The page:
Randal Pinkett

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Randal Pinkett
Born 1971 (age 48–49)
Philadelphia, Pennsylvania, U.S.
Alma mater Rutgers University, New Brunswick
Keble College, Oxford
Massachusetts Institute of Technology
Spouse(s) Zahara
Children Amira Leslie
Website Official website

Randal D. Pinkett (born 1971 in Philadelphia, Pennsylvania) is a business consultant who in 2005 was the winner of season four of the reality television show, The Apprentice. Pinkett was the first African American to win the US version of The Apprentice.

With an educational background in engineering and business, Pinkett is both a Rhodes Scholar and a Walter Byers Scholar, holding five academic degrees. Before entering the reality show, Pinkett had already established a career in business, and had become co-founder of business consulting firm BCT Partners in 2001. As winner of the fourth season in December 2005, Pinkett undertook a yearlong apprenticeship with Trump Entertainment Resorts in Atlantic City, New Jersey.

After The Apprentice, Pinkett has continued as chairman and CEO of BCT Partners, while also acting as a public speaker and appearing on later editions of the show, and on CEO Exchange, and also entering politics.


Pinkett is the author of three books including Campus CEO: The Student Entrepreneur's Guide to Launching a Multimillion-Dollar Business (Kaplan Business 2007), No-Money Down CEO: How to Start Your Dream Business with Little or No Cash (Trump University 2008), and Black Faces in White Places: 10 Game-Changing Strategies to Achieve Success and Find Greatness (AMACOM Books 2010) with his college roommate and business partner, Professor Jeffrey Robinson of the Rutgers Business School.


Pinkett graduated from Hightstown High School in Hightstown, New Jersey.[1] Pinkett attended Rutgers University from 1989 to 1994, graduating summa cum laude[2] with a BS in electrical engineering.[3][4] Pinkett is the first African American from Rutgers to become a Rhodes Scholar.[2] Pinkett went on to attend the University of Oxford from 1994 to 1996 as a member of Keble College, earning an MS in computer science.[3][4] He then attended the Massachusetts Institute of Technology from 1996 to 1998, graduating with a second MS, this time in electrical engineering, and an M.B.A. from the MIT Sloan School of Management.[3][4] He continued his education at MIT, earning a PhD in media arts and sciences from the MIT Media Laboratory in 2001.[3] Pinkett's PhD thesis was titled "Creating Community Connections: Sociocultural Constructionism and an Asset-Based Approach to Community Technology and Community Building."[3]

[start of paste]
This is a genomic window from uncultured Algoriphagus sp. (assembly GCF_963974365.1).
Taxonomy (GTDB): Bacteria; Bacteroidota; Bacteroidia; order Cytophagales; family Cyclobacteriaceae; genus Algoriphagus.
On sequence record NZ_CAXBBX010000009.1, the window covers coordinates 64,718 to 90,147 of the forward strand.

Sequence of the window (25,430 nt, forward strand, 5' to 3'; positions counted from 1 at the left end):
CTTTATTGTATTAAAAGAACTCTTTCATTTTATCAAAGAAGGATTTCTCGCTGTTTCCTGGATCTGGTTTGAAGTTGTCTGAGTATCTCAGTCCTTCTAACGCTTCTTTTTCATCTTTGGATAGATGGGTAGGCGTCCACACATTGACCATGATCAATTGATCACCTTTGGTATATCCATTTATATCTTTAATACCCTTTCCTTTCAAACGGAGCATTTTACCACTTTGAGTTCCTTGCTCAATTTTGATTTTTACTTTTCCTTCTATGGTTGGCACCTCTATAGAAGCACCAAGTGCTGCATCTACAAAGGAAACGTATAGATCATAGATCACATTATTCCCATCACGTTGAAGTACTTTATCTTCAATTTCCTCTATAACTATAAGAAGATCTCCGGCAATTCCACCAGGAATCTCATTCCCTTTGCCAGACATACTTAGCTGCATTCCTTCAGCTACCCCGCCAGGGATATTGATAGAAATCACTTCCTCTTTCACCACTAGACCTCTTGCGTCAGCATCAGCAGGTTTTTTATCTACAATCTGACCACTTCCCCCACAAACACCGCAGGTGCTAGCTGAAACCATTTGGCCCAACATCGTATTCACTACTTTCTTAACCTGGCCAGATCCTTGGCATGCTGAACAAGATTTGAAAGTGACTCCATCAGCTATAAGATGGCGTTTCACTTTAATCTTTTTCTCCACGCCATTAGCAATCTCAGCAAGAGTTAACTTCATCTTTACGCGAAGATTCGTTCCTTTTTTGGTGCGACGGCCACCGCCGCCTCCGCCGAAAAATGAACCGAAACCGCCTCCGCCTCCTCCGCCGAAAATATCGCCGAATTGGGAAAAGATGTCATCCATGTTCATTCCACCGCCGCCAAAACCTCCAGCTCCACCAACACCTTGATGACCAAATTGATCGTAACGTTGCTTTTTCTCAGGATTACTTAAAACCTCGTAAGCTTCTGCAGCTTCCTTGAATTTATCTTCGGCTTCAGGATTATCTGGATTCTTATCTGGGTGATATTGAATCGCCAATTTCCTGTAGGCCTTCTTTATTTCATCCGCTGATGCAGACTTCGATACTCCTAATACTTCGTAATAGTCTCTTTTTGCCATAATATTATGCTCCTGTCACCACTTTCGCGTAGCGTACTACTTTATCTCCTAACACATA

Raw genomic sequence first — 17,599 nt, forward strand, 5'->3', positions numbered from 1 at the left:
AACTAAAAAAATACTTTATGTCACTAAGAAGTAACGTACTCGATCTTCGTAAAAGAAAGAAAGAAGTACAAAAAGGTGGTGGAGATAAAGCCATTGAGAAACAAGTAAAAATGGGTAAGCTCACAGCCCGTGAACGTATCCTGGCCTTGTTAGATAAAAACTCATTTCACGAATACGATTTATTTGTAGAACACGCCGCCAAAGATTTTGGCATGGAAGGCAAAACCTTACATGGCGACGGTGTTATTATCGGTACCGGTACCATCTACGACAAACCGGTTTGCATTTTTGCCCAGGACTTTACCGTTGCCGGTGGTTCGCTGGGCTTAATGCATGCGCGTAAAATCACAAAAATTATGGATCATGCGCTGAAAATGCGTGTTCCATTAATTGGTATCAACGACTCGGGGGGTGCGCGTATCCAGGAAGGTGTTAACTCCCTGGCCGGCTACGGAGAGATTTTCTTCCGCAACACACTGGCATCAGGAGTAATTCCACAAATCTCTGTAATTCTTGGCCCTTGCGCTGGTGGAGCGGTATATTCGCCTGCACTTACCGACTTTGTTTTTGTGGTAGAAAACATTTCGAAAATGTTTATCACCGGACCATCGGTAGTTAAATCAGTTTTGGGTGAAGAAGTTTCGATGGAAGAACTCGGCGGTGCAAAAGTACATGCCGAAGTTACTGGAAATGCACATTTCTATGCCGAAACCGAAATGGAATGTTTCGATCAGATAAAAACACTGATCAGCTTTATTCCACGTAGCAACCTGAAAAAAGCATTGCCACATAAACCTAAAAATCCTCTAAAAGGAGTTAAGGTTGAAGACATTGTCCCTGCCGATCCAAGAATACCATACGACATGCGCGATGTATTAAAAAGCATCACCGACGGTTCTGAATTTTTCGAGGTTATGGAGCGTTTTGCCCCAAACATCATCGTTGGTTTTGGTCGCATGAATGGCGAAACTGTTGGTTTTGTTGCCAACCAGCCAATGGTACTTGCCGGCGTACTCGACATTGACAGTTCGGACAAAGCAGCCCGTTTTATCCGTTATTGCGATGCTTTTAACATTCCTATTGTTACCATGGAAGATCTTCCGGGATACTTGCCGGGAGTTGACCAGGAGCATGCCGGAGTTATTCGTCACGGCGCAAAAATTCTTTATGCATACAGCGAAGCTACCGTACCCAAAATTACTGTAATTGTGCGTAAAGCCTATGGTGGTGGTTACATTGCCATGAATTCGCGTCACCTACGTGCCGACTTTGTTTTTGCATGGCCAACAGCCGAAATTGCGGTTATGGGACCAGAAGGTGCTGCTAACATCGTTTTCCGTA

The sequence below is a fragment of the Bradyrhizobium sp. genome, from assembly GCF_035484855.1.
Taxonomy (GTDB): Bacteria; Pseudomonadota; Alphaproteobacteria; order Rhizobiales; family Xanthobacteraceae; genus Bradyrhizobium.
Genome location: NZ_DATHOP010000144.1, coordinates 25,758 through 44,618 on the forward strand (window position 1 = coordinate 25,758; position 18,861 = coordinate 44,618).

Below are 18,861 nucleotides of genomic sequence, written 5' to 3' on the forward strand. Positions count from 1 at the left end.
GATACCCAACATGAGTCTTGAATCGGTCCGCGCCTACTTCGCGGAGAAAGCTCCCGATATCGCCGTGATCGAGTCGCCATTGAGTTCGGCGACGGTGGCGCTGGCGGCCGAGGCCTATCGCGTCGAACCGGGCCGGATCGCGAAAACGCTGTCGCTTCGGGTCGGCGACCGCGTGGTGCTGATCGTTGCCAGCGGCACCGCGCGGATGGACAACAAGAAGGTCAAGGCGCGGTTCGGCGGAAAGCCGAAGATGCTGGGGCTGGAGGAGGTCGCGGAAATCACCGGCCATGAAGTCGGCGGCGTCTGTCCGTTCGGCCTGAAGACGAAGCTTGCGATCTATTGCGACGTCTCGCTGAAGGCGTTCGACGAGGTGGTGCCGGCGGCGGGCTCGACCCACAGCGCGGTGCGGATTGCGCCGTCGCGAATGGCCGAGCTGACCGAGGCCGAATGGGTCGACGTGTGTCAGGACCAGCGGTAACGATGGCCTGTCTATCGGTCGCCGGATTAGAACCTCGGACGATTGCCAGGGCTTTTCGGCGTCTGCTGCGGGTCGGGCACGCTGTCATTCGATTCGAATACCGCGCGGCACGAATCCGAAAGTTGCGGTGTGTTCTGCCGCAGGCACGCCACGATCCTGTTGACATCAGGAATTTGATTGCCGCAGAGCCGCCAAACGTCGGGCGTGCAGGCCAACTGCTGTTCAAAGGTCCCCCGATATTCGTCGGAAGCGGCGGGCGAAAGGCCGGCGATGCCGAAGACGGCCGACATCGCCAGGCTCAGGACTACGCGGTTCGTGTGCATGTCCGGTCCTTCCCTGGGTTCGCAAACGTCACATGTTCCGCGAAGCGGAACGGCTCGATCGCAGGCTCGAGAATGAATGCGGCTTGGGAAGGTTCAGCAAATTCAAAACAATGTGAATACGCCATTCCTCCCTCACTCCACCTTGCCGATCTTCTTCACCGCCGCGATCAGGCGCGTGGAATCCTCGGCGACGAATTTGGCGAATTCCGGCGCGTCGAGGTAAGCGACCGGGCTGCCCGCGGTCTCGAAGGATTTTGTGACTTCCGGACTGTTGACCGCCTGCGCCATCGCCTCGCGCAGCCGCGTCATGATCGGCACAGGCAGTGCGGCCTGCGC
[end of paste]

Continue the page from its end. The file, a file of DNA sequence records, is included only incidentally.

The Apprentice

In 2005, a 34-year-old Pinkett along with 17 other contestants entered the fourth series of The Apprentice. His wife downloaded the application form, planting the idea of auditioning for the show in his mind.[5] The Apprentice is a reality television series which premiered in January 2004, in which American entrepreneur Donald Trump uses a series of tasks and a process of elimination to ultimately select one candidate for a yearlong apprenticeship with one of his companies. The fourth season began filming in May 2005 and began airing September 2005, with the finale airing in two-parts on the Thursday night of December 8 and 15, 2005. Pinkett reached the finale with one other contestant, 23-year-old financial journalist Rebecca Jarvis. Pinkett was to organise a celebrity ball-game for Autism Speaks, while Jarvis' task was to stage a comedy night in aid of the Elizabeth Glaser Pediatric AIDS Foundation. Despite the game being rained out, Pinkett raised nearly $11,000.[6]

In the final judgement, Pinkett was criticised by Trump for not spotlighting the celebrities in attendance at his event, and by Trump's advisor Carolyn Kepcher for not having a backup plan when the weather turned. Despite this, Pinkett was chosen by Trump as the winner, describing Pinkett as an "amazing leader" and saying "Rarely have I seen a leader as good as you, and you lead through niceness".[6] Moments after the announcement, Trump asked Pinkett his opinion as to whether he should take the unprecedented step and also hire the "outstanding" Jarvis too. In his reply, Pinkett asserted that there could only be one winner of the contest, a view which Trump chose to agree with.[6] This stance attracted much comment after the show, with Pinkett later defending his rationale, but making it clear he had no objection to Jarvis being hired by the Trump organization at a later date.[7] The reactions had taken Pinkett by surprise, but he later stated he remained on good terms with Jarvis.[5]

Pinkett started his apprenticeship on February 6, 2006.[5] His task was to oversee the $110m renovation of the Taj Mahal, the Plaza and the Marina, three casino resorts operated by Trump Entertainment Resorts in Atlantic City, New Jersey.[5]